In addition to the casual feel, this event was also uniquely small, affording everyone the opportunity to try each beer at the fest. The event’s uncrowded, relaxed atmosphere allowed attendees the chance to actually hold conversations with brewers or brewery reps without feeling like they were holding up the line behind them. In fact, lines only existed in front of the Transient Artisan Ales booth, where brewer Chris Betts uncapped special offerings every hour from bottles that he’d brought in addition to his kegged choices. After having personally attending quite a few fests with thousands of drinkers and lines galore, this was a refreshing change!

Brewers served up a lot of liquid creativity. I counted many uncommonly used herbs and ingredients (amaranth, matcha tea, elderberries, lavender, Indian plum sugar, and pink peppercorns, to name a few), and a variety of blending, barrel-aging and souring techniques. Purely traditional Belgian beers were few and far between; the American spirit of individuality was alive and flowing at this “Belgian” fest. 

Standouts included: 

Thicket, Side Project 
This deliciously juicy wine-barrel-aged Missouri Wild Ale with blackberries drank more like a wine than a beer with a sticky berry juiciness, and significantly tart finish. (6%)

Oktoberfunk, Transient Artisan Ales
This totally unique twist on a traditionally malty, sweet, and bready beverage drank as expected at first, but finished with a tart twist and a hint of sweet vinegar. Described as a Bier de Garde (means “Beer for Keeping”)

Saison du South Loop, South Loop Brewing 
This saison was brewed with lavender, and hopped with Nelson Sauvin. Herbal, crisp, clean, and earthy, the hops and lavender blended together in an enjoyably effervescent way. (5.9%)

Savant Beersel, Perennial Artisan Ales
This puckeringly tart Belgian Pale Ale was fermented with Brettanomyces Bruxellensis in Chambourcin Wine Barrels with Chambourcin Grapes for eight months. Cloudy red with a tannic raspberry taste to match. (8%)

Plum Blonde, Goose Island Clybourn
This plum-infused Belgian Blonde ale had a juicy, bright personality and a quenching finish. Aged in wine barrels with Brettanomyces Claussenii, this tart and tasty beverage had me back for seconds. (6%)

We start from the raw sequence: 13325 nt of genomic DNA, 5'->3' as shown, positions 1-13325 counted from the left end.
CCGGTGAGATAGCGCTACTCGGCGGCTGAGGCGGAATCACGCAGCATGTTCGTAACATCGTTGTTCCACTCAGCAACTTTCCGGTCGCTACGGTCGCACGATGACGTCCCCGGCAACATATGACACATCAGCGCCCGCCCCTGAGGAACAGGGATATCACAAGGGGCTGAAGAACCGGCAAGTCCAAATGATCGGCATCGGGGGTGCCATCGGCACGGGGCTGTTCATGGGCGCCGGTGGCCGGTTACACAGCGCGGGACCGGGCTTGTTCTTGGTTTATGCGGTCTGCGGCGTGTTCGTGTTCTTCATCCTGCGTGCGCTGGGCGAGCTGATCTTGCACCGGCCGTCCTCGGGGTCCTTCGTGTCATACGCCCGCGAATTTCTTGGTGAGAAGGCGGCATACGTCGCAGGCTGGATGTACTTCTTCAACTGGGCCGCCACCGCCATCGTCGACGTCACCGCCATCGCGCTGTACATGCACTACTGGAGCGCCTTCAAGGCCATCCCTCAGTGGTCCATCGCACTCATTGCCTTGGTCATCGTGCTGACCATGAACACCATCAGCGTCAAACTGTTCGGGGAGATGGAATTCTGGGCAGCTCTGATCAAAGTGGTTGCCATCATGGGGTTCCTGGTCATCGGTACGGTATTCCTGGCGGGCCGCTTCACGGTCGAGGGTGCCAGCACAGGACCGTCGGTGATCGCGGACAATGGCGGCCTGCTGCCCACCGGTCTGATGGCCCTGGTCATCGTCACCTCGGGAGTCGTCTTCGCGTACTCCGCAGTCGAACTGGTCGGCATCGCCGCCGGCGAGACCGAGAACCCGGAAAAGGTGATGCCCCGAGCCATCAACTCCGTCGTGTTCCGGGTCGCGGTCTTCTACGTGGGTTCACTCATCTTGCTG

MC Johnsen is a professional graphic designer and illustrator based in Chicago, IL. She is also the artist and author behind beer blog Worth a Thousand Beers. In her spare time MC enjoys homebrewing, taking on DIY projects, CrossFit, and binge-watching TV shows on Netflix. Her favorite coffee beverage is an Americano, and she shares a home with her husband Matt and their dog Dallas in Lombard, IL. You can find her on Twitter @worth1000beers

Friday, September 11, 2015

Maßkrugs in Milwaukee

By Guest Contributor Eric Zeigler

As the first day of September clicks off on the calendar, I begin to get very excited for my favorite time of the year — Fall, and Oktoberfest! Let’s put it this way, being almost entirely of German descent and a lover of all things Teutonic, Oktoberfest to me is like St. Patty’s Day is to someone named Patrick O’Malley. I own lederhosen and I love drinking beer in them. After several years of attending various Midwest Oktoberfest destinations (and having celebrated the actual Wiesn in Munich), I humbly consider myself a good judge of the “authenticity” of the fests available.

Chicago has no shortage of street festivals, but when it comes to celebrating Oktoberfest, they make a half-hearted attempt. All in all, most people are drinking from a plastic “stein” and eating bratwursts from the local grocery. Granted, the Germanic populace isn’t as influential as the Irish and Italian communities in the city, but wearing green felt hunter’s hats and drinking Beck’s does not an Oktoberfest make. So, in an effort to expand your horizons and appeal to the European sense of adventure — you need to go to Wisconsin.

With 42% of the state of Wisconsin of Germanic descent, they take Oktoberfest very seriously. And Milwaukee is the city you want to visit, with two festivals standing head and shoulders above the rest.

The first stop should be "Oktoberfest Milwaukee" (9/11-10/3) at Old Heidelberg Park in Glendale, Wisconsin. This suburb of Milwaukee hosts the oldest and most authentic Oktoberfest outside of Munich itself. Wearing the traditional lederhosen and dirdls at this festival is like someone putting on jeans and a T-shirt to go to a regular bar. Everything from the Oktoberfest beer (Spaten, Hofbrau, Paulaner and Franziskaner) to the food (Spanferkl, Rollbraten and Bienenstich (Bee Sting Cake)), to the polka music and traditional Schuhplatter folk dancing puts a smile on your face and a general feeling of Gemütlichkeit (geniality and friendliness). Meanwhile, you can try your hand at various smaller carnival-like games or enjoy a large Bavarian pretzel or bag of hot, roasted candied nuts. It is truly an epic experience.